Keep the expectations real

“The promise of a revolution in human health remains quite real,” wrote Francis Collins, director of the National Institutes of Health, in an essay published March 31 in Nature. “Those who somehow expected dramatic results overnight may be disappointed.” (From Wired Science)

Collins–writing about progress in genomics over the past ten years since the human genome’s first draft–sounds like Barack Obama talking about the health insurance reform package.

One of the things I’ve mentioned here a number of times is that the whole question of figuring out how genes and other life processes put us together and what’s happening when disease strikes has turned out to be a lot more complicated than scientists thought ten years ago. Collins’ explanation has an air of defensiveness.

I happen to be reading Dennis Bray’s Wetware: A computer in every living cell. Bray is a systems biologist and the book is an excellent tour not only of the intricacies of genomics but of other informational systems of the cell that play a role in how a cell works. It’s mind-blowing how intricate and nuanced the many, many molecular processes of even a single cell are. Just one cell is perhaps the universe’s most elaborate Rube Goldberg device. Everything that happens is a frenetic, dynamic interplay of molecules banging together with stochastic–not certain–outcomes. It’s a wonder it works at all!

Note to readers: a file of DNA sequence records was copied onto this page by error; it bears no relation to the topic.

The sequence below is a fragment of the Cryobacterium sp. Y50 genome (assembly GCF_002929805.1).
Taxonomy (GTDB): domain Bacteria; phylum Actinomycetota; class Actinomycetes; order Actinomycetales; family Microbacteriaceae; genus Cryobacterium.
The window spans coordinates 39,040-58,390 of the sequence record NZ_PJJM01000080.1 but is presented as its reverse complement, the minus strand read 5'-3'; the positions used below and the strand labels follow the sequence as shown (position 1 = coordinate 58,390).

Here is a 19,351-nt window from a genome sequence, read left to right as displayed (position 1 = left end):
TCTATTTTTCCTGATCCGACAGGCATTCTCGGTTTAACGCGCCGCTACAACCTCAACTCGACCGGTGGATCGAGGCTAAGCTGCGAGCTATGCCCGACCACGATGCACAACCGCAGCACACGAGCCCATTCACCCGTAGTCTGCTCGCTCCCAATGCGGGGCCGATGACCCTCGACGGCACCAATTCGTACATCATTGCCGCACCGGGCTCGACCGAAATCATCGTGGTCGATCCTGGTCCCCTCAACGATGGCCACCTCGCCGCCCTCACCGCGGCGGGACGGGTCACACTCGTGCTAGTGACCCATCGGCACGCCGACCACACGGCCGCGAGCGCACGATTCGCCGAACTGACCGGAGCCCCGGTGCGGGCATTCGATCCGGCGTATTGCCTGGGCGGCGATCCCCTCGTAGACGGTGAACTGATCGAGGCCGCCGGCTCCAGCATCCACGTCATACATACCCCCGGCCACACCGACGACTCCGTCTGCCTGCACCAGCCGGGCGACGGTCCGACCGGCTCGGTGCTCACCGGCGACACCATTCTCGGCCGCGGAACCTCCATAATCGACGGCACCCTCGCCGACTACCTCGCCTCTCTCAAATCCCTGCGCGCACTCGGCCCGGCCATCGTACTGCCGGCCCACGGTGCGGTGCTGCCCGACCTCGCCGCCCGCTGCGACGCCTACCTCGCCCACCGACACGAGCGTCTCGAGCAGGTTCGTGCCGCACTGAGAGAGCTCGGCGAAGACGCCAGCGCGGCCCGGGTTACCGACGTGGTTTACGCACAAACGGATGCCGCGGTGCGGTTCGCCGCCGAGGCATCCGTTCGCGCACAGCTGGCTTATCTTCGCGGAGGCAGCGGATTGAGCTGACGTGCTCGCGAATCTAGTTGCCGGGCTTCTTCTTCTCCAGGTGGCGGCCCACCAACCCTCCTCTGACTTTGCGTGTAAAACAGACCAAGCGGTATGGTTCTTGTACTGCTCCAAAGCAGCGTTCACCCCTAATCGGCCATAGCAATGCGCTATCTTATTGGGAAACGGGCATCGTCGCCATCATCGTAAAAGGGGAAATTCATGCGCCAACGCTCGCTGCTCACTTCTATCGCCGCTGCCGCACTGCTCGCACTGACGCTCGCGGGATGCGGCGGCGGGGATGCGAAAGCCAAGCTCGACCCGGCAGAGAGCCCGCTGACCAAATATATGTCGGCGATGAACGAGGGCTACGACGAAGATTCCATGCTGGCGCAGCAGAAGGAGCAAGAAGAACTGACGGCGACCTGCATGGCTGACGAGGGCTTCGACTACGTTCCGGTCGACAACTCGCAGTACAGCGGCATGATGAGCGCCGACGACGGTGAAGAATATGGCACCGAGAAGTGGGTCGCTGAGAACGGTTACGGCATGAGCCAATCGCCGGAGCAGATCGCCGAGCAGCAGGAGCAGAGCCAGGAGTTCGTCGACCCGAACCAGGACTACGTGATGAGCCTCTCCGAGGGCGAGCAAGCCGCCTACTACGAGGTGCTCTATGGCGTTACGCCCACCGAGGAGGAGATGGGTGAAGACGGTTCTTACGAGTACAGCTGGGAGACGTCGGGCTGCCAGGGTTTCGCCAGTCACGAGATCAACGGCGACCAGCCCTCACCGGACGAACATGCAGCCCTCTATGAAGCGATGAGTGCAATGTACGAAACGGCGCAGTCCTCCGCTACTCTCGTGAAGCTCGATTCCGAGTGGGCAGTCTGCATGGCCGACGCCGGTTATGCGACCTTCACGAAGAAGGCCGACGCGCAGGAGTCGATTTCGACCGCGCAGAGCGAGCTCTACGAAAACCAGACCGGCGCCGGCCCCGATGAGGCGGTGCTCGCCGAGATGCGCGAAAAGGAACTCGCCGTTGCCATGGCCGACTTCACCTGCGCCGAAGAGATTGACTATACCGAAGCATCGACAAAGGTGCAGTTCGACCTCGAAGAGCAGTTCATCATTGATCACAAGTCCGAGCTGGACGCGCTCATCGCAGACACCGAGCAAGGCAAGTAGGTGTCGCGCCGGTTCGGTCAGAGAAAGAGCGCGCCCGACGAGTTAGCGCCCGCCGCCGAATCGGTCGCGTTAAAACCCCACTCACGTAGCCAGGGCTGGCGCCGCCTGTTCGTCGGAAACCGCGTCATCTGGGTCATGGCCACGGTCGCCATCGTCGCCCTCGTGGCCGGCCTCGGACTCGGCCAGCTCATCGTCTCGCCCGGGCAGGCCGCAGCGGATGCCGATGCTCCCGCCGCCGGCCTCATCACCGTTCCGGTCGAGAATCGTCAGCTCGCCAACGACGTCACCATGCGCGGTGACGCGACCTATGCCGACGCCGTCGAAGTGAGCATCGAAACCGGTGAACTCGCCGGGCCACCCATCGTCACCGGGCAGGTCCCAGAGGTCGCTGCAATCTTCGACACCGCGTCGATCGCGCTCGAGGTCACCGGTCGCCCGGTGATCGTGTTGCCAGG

But work it does, and truly it’s a wonder worthy of deep contemplation. We only know a portion of the details about cellular systems, so it’s going to be a long time until many of the very pragmatic results people want,  like curing complex diseases, are reached.

We humans have been doing science in a rigorous way for only a few hundred years. And only in recent decades have we begun to tackle the really complex systems in our world: the cell, the brain, ecosystems, our climate. You’ve got to step back and take satisfaction in what’s been done so far and enjoy the eager anticipation of what’s to come.


1 Response to “Keep the expectations real”

  1. April 13, 2010 at 12:06 pm

    David, the snippet below from my “The Principle of Recursive Genome Function” may be relevant (full text is easily Googled). The paper was published in 2008 – that makes “biology” 233 years young, compared to over two millennia of the more exact science of “physics”. Biophysicists, like me, are having a very hard time walking the tightrope between two very unequal pillars…

    [snippet] Genomic function has hitherto been a strange exception to the widespread modeling of living and non living systems in terms of recursion. This singularity is especially peculiar since great physicists of the last century already predicted that our times would become the century of biology and that their physics-minded thinking processes, as given in Wiener’ Cybernetics [35] explicitly invoked feedback as a primary principle in animal and machine. Schrődinger’s What is Life? [36], von Neumann’s The Computer and the Brain [37] and Szilárd’s A theory of aging [38] argued in unison that information-theoretic aspects would become key to a future understanding of biology. However, biology is a very young science – it is a mere 231 years since its coinage [39]. Genetics, as we knew it in pre-ENCODE genomics, just slightly exceeds a single century [40, 41]. Thus, the mathematical rigor that has characterized physics for over two millennia since Aristotle ([42], ca. 400 B.C.) could not be hastily enforced on unripe subjects who were, moreover, for a long time somewhat unready and occasionally unwilling.

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